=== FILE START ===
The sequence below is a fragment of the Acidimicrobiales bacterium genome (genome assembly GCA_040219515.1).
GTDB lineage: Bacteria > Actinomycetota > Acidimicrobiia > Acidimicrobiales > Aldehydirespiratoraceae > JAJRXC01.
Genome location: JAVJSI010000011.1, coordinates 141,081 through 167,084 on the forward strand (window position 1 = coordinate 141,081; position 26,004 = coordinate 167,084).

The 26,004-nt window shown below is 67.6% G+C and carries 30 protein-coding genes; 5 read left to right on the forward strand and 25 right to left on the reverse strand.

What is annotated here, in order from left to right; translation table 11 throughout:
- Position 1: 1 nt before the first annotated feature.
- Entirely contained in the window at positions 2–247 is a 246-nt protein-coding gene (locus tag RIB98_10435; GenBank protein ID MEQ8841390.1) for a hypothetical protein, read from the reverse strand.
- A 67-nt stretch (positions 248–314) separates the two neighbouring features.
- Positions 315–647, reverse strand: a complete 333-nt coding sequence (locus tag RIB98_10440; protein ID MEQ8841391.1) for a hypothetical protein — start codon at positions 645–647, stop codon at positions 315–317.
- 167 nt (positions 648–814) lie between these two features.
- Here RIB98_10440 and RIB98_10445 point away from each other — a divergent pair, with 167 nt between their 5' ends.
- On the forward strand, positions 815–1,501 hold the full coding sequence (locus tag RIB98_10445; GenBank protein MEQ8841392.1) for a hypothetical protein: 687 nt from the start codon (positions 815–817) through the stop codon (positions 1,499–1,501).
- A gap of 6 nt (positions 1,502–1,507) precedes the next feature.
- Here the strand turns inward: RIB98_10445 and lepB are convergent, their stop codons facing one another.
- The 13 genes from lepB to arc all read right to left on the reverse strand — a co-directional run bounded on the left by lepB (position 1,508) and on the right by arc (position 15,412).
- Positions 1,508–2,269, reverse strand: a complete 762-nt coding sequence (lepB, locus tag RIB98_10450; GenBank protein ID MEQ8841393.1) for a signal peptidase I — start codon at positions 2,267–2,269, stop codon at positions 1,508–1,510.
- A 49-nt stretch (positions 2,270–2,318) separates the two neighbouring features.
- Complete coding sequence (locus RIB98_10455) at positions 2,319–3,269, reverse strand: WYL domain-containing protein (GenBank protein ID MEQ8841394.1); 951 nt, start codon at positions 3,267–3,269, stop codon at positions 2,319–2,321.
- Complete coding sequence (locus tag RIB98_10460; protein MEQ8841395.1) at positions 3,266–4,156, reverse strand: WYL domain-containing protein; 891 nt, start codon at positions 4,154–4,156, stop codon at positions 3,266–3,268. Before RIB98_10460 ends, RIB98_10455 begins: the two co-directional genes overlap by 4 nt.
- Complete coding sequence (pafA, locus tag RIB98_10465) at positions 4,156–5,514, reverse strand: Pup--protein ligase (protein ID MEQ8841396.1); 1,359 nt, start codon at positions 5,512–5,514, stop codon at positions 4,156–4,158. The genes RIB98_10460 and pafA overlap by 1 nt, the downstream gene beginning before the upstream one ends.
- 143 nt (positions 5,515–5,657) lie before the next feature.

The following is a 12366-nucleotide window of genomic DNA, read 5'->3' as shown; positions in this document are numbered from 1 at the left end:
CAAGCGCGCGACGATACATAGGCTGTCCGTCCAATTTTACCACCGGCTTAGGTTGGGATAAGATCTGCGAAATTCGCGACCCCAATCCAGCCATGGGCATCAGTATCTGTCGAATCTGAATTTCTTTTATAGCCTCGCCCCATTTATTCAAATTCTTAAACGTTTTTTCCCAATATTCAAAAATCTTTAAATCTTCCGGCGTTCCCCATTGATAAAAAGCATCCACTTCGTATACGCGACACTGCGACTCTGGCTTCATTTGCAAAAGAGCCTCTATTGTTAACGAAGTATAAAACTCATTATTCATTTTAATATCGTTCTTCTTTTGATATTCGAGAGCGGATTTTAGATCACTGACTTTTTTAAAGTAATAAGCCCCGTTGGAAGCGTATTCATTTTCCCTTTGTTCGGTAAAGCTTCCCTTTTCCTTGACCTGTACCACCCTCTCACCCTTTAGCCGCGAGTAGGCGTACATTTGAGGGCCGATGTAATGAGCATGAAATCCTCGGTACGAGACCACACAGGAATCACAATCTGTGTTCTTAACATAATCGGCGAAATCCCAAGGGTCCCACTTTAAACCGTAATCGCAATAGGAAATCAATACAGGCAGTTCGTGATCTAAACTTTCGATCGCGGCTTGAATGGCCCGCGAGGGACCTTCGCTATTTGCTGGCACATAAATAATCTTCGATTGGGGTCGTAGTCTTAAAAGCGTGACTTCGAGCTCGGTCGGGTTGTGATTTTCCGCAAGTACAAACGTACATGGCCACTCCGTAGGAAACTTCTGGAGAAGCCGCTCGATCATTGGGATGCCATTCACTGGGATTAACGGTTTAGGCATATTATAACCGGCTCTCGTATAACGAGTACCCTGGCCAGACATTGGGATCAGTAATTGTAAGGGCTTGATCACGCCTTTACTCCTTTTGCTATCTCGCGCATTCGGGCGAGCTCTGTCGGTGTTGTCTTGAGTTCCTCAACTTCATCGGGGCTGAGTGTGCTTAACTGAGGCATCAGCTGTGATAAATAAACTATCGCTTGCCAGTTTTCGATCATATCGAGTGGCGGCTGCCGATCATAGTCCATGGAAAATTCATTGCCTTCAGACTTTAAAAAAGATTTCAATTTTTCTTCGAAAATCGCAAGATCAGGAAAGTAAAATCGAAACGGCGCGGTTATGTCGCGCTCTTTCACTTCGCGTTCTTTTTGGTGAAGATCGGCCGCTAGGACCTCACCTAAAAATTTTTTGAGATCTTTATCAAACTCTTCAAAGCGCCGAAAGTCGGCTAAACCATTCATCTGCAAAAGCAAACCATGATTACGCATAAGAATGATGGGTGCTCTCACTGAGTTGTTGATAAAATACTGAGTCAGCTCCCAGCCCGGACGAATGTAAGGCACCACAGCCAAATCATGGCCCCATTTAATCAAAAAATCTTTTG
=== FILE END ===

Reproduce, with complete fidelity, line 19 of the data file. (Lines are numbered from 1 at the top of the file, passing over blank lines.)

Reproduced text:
- Complete coding sequence (locus tag RIB98_10460; protein MEQ8841395.1) at positions 3,266–4,156, reverse strand: WYL domain-containing protein; 891 nt, start codon at positions 4,154–4,156, stop codon at positions 3,266–3,268. Before RIB98_10460 ends, RIB98_10455 begins: the two co-directional genes overlap by 4 nt.